For those who are not quite “Ready for Hillary,” my advice is to never interfere with the Clintons when they are in the process of destroying themselves:
Hillary Clinton’s multimillion dollar fortune has caused some negative headlines during the media tour for the release of her new book “Hard Choices,” which is widely seen as a prelude to a potential 2016 presidential campaign. Clinton responded to criticism of her wealth in an interview with the Guardian newspaper published Saturday night by suggesting Americans won’t be concerned about the more than $100 million her family has reportedly earned in recent years because they’re not “truly well off.”
“They don’t see me as part of the problem,” Clinton said of Americans who are upset about income inequality, adding, “Because we pay ordinary income tax, unlike a lot of people who are truly well off, not to name names; and we’ve done it through dint of hard work.”
Clinton earned an $8 million advance for her 2003 book “Living History” and her publisher is rumored to have paid “significantly more” for “Hard Choices.” Additionally, Clinton reportedly earns $200,000 in speaking fees each time she makes a speech. Bill Clinton has reportedly made over $100 million in speaking fees since leaving office.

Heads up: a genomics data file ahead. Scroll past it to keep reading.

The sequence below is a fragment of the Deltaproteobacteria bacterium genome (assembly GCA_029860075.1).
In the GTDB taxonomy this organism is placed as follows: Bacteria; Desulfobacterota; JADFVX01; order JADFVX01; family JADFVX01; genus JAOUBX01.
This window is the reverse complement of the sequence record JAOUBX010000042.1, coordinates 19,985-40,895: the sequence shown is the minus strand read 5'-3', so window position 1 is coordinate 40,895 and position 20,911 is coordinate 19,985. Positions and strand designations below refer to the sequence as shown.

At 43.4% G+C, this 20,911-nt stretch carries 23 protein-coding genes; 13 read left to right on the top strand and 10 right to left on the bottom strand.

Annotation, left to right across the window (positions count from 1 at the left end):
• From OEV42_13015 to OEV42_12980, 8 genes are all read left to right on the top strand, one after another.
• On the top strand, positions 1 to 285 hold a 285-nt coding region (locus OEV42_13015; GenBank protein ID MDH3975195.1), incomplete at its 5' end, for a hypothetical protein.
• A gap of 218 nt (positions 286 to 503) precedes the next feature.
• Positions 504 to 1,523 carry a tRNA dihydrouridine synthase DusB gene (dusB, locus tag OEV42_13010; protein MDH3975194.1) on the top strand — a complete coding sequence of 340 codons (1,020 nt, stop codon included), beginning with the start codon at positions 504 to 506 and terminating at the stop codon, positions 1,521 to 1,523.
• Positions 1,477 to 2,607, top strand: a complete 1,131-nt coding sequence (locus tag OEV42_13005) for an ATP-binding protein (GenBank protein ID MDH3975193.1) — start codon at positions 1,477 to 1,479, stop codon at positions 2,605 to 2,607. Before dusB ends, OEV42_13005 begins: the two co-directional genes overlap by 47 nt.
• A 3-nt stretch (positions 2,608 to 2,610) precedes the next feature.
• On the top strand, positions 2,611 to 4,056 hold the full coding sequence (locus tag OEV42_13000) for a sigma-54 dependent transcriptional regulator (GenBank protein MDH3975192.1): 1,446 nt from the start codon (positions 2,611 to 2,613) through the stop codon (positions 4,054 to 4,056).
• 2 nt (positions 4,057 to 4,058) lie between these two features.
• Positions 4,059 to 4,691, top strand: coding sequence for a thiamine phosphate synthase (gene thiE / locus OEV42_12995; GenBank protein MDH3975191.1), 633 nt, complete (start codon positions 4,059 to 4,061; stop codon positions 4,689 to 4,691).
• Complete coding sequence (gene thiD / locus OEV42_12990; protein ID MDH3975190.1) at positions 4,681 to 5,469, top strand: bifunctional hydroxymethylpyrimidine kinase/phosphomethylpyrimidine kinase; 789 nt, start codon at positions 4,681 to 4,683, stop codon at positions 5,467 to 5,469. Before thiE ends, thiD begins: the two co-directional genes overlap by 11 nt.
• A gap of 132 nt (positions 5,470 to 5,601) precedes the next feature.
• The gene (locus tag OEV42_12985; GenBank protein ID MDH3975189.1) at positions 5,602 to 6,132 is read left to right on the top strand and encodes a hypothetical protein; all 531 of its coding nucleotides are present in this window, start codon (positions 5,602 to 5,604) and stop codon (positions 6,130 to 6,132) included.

I could think of derisive commentary to offer, but really, what is the point? If the utterly delusional nature of this attempt to present Hillary Clinton as “just folks” isn’t enough to arouse scorn, then nothing I say or write will change the situation.
And then, there is this:
Hillary Clinton insists she isn’t “well-off” and now daughter Chelsea, according to a recent interview, claims she couldn’t care less about money.
“I was curious if I could care about (money) on some fundamental level, and I couldn’t,” she told Fast Company in an interview that ran in the magazine’s May edition, explaining why she gave up lucrative gigs to join her family’s philanthropic foundation.
Comparing her experience to the average millennial, the 34-year-old former first daughter defended jumping around to different careers — from consulting to a hedge fund to academia to journalism — before finding her true calling working with her parents.
In utterly non-shocking news, people who have lots and lots of money don’t care about money, while people who have very little money and struggle each day to get by care a rather great deal about money. Those in the former group usually don’t know how to relate to those in the latter group, and the Clintons are making it increasingly clear that they are not the exceptions to this particular rule.